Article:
Ballenas graduate going for gold

Kai Langerfeld didn’t even like rowing when he first started following in his father’s rowing wake

Kai Langerfeld

Kai Langerfeld

Ballenas Secondary School graduate Kai Langerfeld had to wait four years for his first chance to compete in the Summer Olympics.

One extra day proved no trouble at all.

Langerfeld and his teammates on Canada’s men’s coxless four rowing team waited out a cancellation of their opening heat Sunday in the 2016 Games in Rio de Janeiro, then on Monday morning moved one step closer to a possible medal by advancing into the semifinals.

“I think for us, if we race the best we can, I actually think we have a really good shot at medalling,” Langerfeld told The NEWS just before his departure to Rio. “And if we have a special race, we realistically could win.”

“I think all four of us believe we can win, and think that’s a pretty realistic goal.”

The Canadians were second in their opening heat, behind defending world champion Italy and just ahead of the U.S. The finish moved Canada into Wednesday morning’s semifinals, where a strong showing could vault the team into the medal final this Friday.

Langerfeld is teamed on a squad nicknamed the “True North Four” with Will Crothers, Conlin McCabe and Tim Schrijver. Crothers and McCabe both won silver medals in the 2012 London Olympics with Canada’s eight-man team before switching to fours.

Canada does not have a strong history in four-man rowing, Langerfeld said, but the team is tight-knit — all three of his teammates attended the University of Washington — and, of course, boasts Olympic experience.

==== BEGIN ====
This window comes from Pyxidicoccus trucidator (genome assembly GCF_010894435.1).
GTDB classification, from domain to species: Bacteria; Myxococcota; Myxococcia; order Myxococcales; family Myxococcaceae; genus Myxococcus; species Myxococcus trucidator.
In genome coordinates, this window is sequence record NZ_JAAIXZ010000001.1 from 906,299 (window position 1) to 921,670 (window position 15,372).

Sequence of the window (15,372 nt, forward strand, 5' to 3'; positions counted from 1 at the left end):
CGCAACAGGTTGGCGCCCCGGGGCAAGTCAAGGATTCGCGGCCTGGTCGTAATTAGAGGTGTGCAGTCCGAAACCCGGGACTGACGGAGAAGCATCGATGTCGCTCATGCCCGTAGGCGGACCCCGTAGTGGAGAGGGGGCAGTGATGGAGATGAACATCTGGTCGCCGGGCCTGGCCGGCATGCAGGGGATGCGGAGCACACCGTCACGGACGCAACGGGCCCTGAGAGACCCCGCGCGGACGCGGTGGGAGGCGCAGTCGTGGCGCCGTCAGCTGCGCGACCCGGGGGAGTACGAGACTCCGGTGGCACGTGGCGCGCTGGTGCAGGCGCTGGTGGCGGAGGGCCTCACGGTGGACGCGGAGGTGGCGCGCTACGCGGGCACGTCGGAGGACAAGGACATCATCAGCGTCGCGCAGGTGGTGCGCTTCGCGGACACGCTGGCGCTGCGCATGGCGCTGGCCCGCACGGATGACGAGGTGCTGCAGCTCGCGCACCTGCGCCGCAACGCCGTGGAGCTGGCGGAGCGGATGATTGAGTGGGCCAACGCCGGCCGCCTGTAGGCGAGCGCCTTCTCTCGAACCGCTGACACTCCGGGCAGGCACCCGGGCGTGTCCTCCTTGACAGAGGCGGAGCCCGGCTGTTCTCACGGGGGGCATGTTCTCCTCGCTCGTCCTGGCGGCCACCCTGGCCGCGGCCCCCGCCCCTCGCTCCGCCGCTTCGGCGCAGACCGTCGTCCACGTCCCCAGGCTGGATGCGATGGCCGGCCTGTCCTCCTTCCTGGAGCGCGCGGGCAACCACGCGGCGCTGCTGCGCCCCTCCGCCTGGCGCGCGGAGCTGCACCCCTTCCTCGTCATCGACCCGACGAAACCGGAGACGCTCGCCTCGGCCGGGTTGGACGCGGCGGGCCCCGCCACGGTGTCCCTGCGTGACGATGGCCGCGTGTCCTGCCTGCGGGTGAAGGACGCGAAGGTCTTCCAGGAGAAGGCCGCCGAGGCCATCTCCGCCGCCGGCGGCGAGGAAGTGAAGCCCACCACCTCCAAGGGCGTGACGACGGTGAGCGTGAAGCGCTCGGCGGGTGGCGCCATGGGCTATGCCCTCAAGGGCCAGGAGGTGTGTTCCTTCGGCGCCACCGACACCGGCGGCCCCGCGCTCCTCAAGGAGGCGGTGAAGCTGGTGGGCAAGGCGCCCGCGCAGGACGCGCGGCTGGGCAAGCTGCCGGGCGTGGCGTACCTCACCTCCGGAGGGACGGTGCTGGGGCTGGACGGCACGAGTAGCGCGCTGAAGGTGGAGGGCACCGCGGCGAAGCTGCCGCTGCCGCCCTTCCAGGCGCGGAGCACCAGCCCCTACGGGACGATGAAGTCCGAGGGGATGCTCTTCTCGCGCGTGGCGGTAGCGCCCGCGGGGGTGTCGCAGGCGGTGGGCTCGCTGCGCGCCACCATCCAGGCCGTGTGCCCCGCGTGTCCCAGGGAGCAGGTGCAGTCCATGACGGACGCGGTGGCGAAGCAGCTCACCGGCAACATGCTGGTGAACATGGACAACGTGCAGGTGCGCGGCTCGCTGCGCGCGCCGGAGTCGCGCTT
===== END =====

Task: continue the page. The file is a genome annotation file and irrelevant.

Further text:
“It was like a huge transition, not only for me but for everybody,” he said of the move into a four-man boat. “The history in Canada is rowing in the eight. I’m not sure who made the decision; they were probably thinking we could go in smaller boats and win more medals. But there’s gonna be a challenge in that.”

The quartet qualified for the Olympics with their fourth-place finish in the 2015 World Championships in France last September, narrowly missing out on a podium finish.

Langerfeld follows in the footsteps of his father, York Langerfeld, who rowed for Canada in the Montreal Games in 1976. But he didn’t exactly grow up in a boat. His first experience with rowing, when his father took him out as a 13-year-old, was nearly his last.

“Initially, I hated it,” said Kai.

It would be eight more years before Langerfeld decided he wanted to get into a team sport and joined the novice team at the University of Victoria, where he transferred after initially attending Camosun College following his graduation from Ballenas.

“Pretty much from the time I started, I knew that was what I was going to do, and I was all-in from there,” he said.

In his second year of competitive rowing, Langerfeld captured two gold medals with the UVic team in the 2010 Canadian University championships, in men’s eights and in coxed pairs. A bronze followed in the 2011 championships, with the UVic eight-man boat.

Later that same season he won a pair of silver medals at the Pan Am Games, and was soon training with the Canadian National Team.

Langerfeld did not make the Canadian Olympic Team for the London Games that summer. But he did compete in the Olympic-year world championships, taking home bronze in the coxed pair.

Since being teamed with Crothers, McCabe and Schrijver in 2014, Langerfeld has won a World Cup medal — his second — and claimed a pair of golds in last year’s Pan Am Games in Toronto.

“I was in their training group in 2012, and the next year when the Canadian Team decided to put a four together, those guys were left over because they didn’t retire,” said Langerfeld.

“I definitely would like to do another Olympics; I’ll do this another four years, for sure,” he said. “But it’s one of those things where you don’t have any idea if someone is going to retire or what else might happen.

“Basically, this is all you focus on. Once you finish the Olympics, it’s kind of a fresh start again.”